Is it all about you or is it all about the customer? If every sentence starts with “We” or the name of your company, that's a good sign that you’re writing about yourself. Instead you should talk about the results, what the customer will get out of what you are offering, and how it will benefit or impact the customer. When you talk to a salesperson, you don’t want him to talk about himself, you want him to talk about how the purchase will impact you. This is true even when you have to talk about your qualifications. It’s not your experience that matters, it’s about how your experience will result in something beneficial to the customer. So make sure that everything you have written is about what the customer wants to hear, and not about you or what you want to say.
Mistake #8: Stating a Universal Truth
Does it state a universal truth before presenting your approach? For example, does it say something like “Quality is absolutely vital to success. Therefore we…” or “According to the Council of Accepted Experts, quality is vital.” Writers, especially those with technical backgrounds, sometimes like to put their claims in context or appeal to some accepted authority before they start writing. Often, they never get around to saying what they'll actually do or deliver, for example, how they'll deliver quality. Instead of stating some universal truth that applies equally to your competitors as it does to you, you should be showing that your approach delivers what you say is so important. It is much better to say “Our approach delivers the quality that is vital to success by...” or “Our approach implements the recommendations of the Council of Accepted Experts by…”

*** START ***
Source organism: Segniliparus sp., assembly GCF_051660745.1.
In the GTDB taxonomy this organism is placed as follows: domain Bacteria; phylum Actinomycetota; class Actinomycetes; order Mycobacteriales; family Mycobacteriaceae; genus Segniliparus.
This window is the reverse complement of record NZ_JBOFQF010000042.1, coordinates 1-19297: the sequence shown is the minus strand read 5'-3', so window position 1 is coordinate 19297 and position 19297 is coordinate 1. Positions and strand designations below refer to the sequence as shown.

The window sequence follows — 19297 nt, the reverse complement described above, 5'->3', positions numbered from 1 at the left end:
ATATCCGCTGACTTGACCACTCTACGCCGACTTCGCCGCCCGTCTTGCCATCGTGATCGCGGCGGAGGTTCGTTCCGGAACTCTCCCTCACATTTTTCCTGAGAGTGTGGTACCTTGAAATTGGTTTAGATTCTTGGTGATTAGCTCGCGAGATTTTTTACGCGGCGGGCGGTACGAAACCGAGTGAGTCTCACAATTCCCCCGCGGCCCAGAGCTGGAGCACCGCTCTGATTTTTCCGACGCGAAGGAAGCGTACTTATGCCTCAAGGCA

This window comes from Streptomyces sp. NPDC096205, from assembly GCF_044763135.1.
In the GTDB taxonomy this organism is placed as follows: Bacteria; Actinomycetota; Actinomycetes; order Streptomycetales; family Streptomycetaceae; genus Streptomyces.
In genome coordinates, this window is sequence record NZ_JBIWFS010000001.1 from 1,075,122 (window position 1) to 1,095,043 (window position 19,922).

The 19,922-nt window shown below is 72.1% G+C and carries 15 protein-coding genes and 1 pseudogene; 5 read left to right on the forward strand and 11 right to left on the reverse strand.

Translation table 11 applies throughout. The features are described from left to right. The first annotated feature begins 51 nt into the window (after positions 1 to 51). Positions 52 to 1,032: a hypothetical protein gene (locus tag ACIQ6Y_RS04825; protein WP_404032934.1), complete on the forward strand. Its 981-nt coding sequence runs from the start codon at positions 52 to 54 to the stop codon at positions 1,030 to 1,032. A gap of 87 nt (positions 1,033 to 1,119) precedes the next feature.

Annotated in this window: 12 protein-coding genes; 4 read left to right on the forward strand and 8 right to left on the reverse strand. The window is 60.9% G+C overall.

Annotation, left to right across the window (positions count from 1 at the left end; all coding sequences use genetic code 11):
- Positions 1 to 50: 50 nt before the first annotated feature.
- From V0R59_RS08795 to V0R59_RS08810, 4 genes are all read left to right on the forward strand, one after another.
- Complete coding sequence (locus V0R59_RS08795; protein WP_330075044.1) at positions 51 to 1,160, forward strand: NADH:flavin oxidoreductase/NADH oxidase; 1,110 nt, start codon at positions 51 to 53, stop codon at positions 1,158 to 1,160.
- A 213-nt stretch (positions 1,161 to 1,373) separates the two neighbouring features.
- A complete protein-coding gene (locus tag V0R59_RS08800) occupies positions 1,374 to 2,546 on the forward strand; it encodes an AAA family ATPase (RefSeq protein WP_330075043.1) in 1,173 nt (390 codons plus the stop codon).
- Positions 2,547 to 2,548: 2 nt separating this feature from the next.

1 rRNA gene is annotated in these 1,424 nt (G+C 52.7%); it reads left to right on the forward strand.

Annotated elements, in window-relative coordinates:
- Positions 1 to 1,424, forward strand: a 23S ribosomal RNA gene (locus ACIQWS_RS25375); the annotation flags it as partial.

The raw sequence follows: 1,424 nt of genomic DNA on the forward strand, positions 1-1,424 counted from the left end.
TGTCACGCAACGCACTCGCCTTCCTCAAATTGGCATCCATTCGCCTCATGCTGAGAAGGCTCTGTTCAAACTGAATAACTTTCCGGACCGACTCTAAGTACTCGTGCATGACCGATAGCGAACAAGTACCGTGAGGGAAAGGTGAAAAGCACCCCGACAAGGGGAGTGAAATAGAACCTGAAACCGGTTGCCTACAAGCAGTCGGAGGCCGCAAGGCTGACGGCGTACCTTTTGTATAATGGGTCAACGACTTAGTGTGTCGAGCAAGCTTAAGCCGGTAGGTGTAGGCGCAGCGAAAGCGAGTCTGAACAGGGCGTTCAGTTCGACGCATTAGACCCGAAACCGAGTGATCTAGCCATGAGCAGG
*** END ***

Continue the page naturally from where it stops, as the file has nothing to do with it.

Mistake #9: Not Owning the Result
People often write in terms of things “happening” instead of saying things like “our approach delivers.” You should take ownership of the results when you work on a project. Instead of “if you select us, we’ll do the work, and you’ll get the results” you should say “if you select us you will benefit from the results we deliver” or “if you select us the results we deliver will have the following benefits for you…” The benefits to the customer are benefits that you provide. It’s not bragging or ego. In proposal writing it’s logical and necessary to show the link between your offering and the results. It’s also not the way a lot of people normally write. You should review what you have written to see if you can rewrite any of the results so that you can take ownership of them.
Mistake #10: Building to the Finish
People want their claims to be credible. So they often carefully craft a proof that shows how each item leads up to their conclusion, which they deliver at the end. This is the exact reverse of the way you should write your proposals. People evaluating proposals do not want to have to read or puzzle through the whole thing to figure out what you are saying about your offering. Instead, you should tell them the conclusion you want them to reach first, then provide the supporting points that substantiate that conclusion. When reading your proposal, they should see a statement about the result or benefit you will offer them followed by how it will be achieved or delivered. Otherwise, they have no reason to keep reading.